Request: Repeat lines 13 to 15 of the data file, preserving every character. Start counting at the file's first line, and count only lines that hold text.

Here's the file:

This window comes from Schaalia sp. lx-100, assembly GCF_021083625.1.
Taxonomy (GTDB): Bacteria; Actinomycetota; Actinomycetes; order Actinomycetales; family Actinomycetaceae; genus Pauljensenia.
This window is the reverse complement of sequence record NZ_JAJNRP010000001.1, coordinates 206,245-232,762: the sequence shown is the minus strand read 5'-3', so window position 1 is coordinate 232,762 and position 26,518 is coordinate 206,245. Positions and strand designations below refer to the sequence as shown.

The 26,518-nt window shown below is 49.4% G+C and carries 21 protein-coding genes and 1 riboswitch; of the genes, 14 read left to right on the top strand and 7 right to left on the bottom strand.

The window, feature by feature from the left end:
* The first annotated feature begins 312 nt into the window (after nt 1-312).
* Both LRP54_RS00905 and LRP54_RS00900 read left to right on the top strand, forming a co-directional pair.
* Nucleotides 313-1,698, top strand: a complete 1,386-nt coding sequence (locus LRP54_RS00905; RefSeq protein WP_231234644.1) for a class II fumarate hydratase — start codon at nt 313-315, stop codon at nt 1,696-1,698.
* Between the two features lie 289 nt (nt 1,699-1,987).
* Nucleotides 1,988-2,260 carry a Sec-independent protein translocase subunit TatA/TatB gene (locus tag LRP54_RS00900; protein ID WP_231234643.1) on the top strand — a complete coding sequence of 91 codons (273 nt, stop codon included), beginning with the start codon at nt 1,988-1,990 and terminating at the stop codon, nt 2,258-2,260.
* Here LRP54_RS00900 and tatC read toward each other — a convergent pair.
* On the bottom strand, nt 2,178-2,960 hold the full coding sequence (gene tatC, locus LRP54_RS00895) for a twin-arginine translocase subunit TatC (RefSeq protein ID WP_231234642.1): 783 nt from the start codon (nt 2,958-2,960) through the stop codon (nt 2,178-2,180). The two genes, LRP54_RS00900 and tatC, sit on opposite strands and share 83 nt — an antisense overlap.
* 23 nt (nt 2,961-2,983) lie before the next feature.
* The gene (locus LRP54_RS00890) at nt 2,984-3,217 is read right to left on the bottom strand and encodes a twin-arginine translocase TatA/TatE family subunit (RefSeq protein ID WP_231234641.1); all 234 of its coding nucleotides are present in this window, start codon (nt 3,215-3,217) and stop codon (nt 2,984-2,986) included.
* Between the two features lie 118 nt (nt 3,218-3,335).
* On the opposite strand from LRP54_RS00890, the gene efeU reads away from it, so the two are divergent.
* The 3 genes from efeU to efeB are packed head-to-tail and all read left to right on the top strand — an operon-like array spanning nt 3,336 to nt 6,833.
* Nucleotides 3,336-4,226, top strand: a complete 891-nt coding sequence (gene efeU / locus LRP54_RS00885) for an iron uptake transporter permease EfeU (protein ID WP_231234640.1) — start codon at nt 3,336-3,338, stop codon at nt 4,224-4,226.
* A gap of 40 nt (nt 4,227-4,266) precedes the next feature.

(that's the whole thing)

* 23 nt (nt 2,961-2,983) lie before the next feature.
* The gene (locus LRP54_RS00890) at nt 2,984-3,217 is read right to left on the bottom strand and encodes a twin-arginine translocase TatA/TatE family subunit (RefSeq protein ID WP_231234641.1); all 234 of its coding nucleotides are present in this window, start codon (nt 3,215-3,217) and stop codon (nt 2,984-2,986) included.
* Between the two features lie 118 nt (nt 3,218-3,335).